Mike Vaccaro wrote an awesome column in the Post today which really captures the zeitgeist of Knicks fandom (wow, third post today that is at least tangentially Knickerbocker-related). What the people running Madison Square Garden have done to the World's Most Famous Arena in the past few years is enough to break any New York sports fan's heart, considering how amazingly special the place was in the 1990s.
The very premise of Vaccaro's column implies that the Larry Brown Knicks have a chance to make the Garden special again, but I'm not so sure. When I look at Isiah Thomas' player moves as Knicks' head honcho, I see flawed players acquired by trading other flawed players. Sometimes it feels like he'll make any move in the hopes that some new random assemblage of players will click. I dunno; maybe I'm still hung up on the bruising Knicks of the mid-1990s, or the miracle Knicks of 1999; maybe it will take some time to fall in love with a Knicks team that's long on talent but still feels not quite right. Maybe falling in love with this group will be impossible.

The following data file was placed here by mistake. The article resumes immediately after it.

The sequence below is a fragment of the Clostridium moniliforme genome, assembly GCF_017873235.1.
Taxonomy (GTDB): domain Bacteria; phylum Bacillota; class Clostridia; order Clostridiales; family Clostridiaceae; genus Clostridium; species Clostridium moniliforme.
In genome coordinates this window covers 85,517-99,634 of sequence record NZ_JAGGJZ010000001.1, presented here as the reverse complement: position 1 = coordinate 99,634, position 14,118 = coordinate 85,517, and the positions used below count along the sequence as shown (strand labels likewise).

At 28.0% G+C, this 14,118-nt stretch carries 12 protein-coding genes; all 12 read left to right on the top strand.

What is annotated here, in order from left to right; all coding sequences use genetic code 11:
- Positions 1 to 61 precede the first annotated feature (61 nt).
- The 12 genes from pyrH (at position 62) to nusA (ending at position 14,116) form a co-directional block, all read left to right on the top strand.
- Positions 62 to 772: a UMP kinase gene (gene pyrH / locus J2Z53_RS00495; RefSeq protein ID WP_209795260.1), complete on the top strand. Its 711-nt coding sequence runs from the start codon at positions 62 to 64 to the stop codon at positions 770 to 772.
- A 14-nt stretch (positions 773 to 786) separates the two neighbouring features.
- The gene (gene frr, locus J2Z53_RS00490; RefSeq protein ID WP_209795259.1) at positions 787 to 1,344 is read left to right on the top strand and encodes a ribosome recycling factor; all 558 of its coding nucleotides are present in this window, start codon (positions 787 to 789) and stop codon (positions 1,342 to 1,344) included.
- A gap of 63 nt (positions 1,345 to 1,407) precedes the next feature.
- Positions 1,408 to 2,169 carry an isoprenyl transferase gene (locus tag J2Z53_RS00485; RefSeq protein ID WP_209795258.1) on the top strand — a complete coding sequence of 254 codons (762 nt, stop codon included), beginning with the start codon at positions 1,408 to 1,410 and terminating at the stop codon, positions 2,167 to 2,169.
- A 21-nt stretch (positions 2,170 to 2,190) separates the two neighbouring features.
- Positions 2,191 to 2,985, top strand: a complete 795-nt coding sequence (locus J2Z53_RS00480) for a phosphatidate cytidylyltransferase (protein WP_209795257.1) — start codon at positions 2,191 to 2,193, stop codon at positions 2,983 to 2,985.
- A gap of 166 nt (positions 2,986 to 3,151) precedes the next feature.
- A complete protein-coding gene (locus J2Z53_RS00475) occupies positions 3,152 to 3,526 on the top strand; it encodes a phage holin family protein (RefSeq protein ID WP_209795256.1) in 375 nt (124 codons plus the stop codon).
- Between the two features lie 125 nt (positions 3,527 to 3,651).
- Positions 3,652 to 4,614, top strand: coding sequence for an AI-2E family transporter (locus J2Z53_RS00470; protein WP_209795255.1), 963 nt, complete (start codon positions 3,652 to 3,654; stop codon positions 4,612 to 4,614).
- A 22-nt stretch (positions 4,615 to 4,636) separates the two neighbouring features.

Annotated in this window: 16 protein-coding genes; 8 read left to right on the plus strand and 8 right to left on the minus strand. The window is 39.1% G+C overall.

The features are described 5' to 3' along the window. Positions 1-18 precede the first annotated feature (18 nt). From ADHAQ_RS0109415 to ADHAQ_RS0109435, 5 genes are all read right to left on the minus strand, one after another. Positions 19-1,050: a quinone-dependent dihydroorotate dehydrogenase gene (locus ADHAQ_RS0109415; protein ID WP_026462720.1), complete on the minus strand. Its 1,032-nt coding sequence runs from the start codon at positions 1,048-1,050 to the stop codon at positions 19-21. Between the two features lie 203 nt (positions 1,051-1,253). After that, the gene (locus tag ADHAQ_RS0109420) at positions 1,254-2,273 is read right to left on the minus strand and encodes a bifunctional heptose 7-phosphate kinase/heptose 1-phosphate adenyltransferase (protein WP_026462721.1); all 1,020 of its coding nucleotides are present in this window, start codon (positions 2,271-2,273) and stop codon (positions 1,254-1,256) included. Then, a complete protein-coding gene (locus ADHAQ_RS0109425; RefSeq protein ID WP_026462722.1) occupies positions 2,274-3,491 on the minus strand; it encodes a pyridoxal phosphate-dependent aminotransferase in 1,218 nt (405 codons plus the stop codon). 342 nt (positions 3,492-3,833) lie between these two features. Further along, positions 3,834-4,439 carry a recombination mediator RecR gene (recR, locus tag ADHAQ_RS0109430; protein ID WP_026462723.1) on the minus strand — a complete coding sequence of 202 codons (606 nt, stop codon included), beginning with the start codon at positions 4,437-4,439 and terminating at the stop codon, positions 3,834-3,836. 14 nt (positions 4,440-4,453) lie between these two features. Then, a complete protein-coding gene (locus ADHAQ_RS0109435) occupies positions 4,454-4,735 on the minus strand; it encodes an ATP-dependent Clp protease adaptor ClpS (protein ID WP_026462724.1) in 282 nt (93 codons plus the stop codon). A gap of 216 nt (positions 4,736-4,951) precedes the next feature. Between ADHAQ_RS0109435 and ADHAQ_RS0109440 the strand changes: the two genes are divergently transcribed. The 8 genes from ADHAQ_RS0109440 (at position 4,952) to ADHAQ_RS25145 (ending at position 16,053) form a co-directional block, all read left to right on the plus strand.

Maybe all they need to do is win.
And another thing: when I look at Larry Brown, I see a guy who's about to realize how hopelessly over his head he is with the players he's stuck with; I just can't see him staying in New York very long. Being coach of the Knicks should mean something, but right now, despite all of the "homecoming" talk, I look at Brown and I think "hired gun." He just doesn't feel like the head coach of the New York Knicks. Don't get me wrong - I'm glad he's here. He's a great coach, and his being here means the franchise still has a semblance of a clue - but I fear that, before too long, he's going to start trying to claw his way out of NYC (like a cat in one of those carry-on cage thingies).